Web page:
Tinnitus: A Treatable Disease
May 15 - 18, 2013, Valencia (Spain)
The fascinating city of Valencia with its long historic tradition fused with its futuristic physiognomy, represented a unique venue for this year's TRI meeting.
Santiago Calatrava´s City of Art and Science (photo by Bela Benedek / www.belabenedek.com)
Inspired by Santiago Calatrava´s architecture, the meeting started with a dream: The dream to cure tinnitus. And the dream-state itself is proof of principle that this is achievable. The vast majority of tinnitus patients have no tinnitus, when they dream. Thus, identifying the neuronal difference between dream states and wakefulness may provide a hint in the search for efficient targets to cure tinnitus.
Following a clear goal, this year's meeting was clinically oriented, starting with a session in which the need for multidisciplinary work was stressed. Collaboration of Audiologists, Otologists, Neurootologists, Neurologists, Neurosurgeons, Psychiatrists and Psychotherapists is required for efficient diagnostic and therapeutic management. Further plenary talks focused on psychotherapy and sound therapy. Whereas these treatments can be extremely useful in some patients, we also have to acknowledge their limitations.
In order to overcome these limitations a deeper understanding of the involved mechanisms is needed and can be provided by basic science. Important progress has been made in demonstrating the complexity of dynamic changes of brain structure and function after hearing loss. Most important, is the differentiation between changes related to hearing loss and those related to the phantom perception. As an example, cortical tonotopic map changes, which have been considered as correlates of tinnitus in the past may be more dynamic than expected and rather reflect complex adaptive processes. Other concepts like spike timing dependent plasticity are increasingly recognized as relevant for tinnitus and its treatment.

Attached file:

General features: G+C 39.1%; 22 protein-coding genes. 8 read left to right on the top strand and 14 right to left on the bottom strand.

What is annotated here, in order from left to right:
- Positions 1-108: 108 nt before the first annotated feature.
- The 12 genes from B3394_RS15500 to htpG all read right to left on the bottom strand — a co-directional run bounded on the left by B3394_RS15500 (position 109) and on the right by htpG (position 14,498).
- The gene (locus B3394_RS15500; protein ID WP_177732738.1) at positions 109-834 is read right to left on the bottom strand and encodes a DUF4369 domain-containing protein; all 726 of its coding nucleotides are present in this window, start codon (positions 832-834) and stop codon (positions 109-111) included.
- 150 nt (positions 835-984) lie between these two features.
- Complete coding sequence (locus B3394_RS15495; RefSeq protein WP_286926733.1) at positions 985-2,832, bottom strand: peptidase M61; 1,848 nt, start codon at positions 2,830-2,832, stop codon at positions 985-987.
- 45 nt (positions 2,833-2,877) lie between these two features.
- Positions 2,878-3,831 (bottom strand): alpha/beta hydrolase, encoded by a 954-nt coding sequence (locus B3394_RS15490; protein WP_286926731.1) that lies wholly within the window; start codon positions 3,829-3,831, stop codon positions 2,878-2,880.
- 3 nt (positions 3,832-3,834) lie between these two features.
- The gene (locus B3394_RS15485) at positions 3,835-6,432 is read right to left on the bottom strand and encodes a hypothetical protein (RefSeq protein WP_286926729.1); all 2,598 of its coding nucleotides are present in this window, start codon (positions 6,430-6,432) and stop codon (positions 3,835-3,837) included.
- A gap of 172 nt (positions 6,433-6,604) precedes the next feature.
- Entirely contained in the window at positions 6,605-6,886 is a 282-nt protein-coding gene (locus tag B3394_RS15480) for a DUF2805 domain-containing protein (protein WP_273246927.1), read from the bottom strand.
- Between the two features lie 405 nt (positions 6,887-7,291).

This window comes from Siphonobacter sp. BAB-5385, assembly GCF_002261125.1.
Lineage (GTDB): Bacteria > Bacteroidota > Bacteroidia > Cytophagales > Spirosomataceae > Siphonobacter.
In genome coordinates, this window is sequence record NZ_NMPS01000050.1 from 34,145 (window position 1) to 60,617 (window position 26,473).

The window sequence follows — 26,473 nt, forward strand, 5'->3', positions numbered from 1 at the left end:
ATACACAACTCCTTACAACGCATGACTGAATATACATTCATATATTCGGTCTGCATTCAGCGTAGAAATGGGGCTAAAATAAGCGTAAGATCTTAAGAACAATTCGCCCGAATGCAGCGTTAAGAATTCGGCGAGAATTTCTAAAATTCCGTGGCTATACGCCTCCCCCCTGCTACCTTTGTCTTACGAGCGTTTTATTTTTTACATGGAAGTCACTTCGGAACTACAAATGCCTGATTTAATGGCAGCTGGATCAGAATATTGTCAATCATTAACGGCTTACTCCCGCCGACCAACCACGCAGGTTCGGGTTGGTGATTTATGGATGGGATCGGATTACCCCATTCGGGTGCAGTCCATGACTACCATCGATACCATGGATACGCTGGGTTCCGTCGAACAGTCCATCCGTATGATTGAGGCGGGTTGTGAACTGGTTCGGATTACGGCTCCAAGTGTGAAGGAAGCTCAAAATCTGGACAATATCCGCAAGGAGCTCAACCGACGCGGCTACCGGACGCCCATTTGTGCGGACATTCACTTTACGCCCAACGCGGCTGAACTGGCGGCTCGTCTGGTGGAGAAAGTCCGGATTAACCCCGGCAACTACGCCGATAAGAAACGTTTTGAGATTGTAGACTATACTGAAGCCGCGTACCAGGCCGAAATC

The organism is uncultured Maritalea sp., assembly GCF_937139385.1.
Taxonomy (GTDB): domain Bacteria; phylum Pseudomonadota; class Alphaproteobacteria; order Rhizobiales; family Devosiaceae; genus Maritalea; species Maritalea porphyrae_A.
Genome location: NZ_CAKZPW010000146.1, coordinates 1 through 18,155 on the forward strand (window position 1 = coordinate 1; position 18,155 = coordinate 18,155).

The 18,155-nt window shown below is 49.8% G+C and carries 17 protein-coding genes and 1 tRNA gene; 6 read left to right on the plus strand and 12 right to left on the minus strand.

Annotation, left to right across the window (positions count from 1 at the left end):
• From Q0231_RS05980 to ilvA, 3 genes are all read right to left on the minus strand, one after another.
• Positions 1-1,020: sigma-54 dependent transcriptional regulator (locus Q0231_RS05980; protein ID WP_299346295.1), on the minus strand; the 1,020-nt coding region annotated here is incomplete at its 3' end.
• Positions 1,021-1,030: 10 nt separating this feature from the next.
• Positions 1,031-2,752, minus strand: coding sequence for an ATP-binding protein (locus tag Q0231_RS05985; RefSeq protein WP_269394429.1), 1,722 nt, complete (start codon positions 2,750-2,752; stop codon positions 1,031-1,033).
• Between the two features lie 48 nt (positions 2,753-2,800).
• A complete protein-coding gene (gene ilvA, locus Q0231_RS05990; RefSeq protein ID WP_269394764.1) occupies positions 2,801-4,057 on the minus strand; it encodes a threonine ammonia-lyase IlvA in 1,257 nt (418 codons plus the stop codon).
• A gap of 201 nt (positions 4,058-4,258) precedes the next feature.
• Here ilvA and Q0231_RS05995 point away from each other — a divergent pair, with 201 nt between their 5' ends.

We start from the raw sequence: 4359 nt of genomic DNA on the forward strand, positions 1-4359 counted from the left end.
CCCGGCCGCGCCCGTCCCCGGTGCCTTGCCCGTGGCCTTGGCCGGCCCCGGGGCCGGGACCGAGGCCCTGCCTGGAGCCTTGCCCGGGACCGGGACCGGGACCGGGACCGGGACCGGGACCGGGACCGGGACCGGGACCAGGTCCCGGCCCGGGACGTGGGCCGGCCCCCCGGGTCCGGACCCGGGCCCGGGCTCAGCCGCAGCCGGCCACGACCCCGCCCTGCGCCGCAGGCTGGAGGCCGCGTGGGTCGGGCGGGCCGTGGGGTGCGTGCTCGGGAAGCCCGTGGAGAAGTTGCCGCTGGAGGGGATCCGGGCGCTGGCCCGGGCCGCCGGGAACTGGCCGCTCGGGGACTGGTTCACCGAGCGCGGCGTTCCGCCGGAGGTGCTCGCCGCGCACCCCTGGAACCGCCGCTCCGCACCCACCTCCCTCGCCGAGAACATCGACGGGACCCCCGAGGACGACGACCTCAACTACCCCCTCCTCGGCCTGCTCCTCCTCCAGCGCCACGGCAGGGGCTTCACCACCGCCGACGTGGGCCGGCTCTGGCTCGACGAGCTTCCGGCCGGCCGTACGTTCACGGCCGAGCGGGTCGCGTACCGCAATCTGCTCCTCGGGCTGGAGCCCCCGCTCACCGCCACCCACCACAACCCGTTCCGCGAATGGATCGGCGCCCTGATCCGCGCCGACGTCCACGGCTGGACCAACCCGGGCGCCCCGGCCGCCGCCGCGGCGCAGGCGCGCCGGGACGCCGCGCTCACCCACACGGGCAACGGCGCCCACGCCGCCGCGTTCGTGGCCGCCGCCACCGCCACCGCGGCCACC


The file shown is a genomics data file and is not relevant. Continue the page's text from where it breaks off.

In addition to basic science other approaches may prove beneficial to overcome current limitations. Analogous to evolutionary concepts underlying adaptation to new challenges, variability may be such an approach. TRI wants to stay a platform for the developing and testing of new ideas, being well aware that the vast majority of them might fail. By keep on trying and learning from failures, we will make progress, analogous to what evolution does in nature. As Kuhn stated in his seminal book “The structure of Scientific Revolutions”, also in science the fittest idea, the fittest concept, the fittest treatment will survive. Progress is based on failure. This is true in clinically oriented research as well. The use of neuroimaging techniques will help to better understand the neuronal effect of new interventions. In addition, the basic scientific approach will benefit from variability and creativity. As an example, large scale analysis of drug-target and side effect databases enables the identification of neuronal targets involved in the development of tinnitus as a side effect of drug treatment. Inversing this approach may provide guidance for identification of potential targets for treatment.
As important as the creativity and the open mindedness, is the application of proper methodology and research structure in order not to reject an efficient approach because of false negative results and not to follow the wrong path fooled by false positive results. The relevance of epidemiological studies has been made clear, identifying the need for activities to prevent tinnitus and hearing loss, but also to demonstrate how emotional factors and tinnitus interact. There is good evidence for example that depression is not only a potential consequence of tinnitus, but also represents a risk factor for its development.
Various research sessions discussed progress in animal research, the interaction between the auditory system and the non-auditory system in tinnitus. In addition to changes in neuronal activity, synchronicity and connectivity, alterations in neuronal variability may be relevant under pathological conditions. Neuroimaging becomes more and more successful in order to disentangle neuronal effects related to the various aspects and comorbidities of tinnitus. This knowledge can be directly implemented in brain stimulation approaches for modulating tinnitus-related brain activity. Similarly, advances in animal models offer increasing possibilities to develop and test new treatment approaches, being these pharmacological or specific stimulation approaches.
Whether clinicians or researchers, let’s follow our dream to find a cure for tinnitus. Let’s use the momentum built up in Valencia to foster our inspiration and motivation and to drive our research so it is worthwhile to meet again next year with new data, new information, new treatment proposals, that go “beyond the horizon”.
We therefore kindly invite all of you to come to the 8th TRI meeting in Auckland in March 10-13, 2014.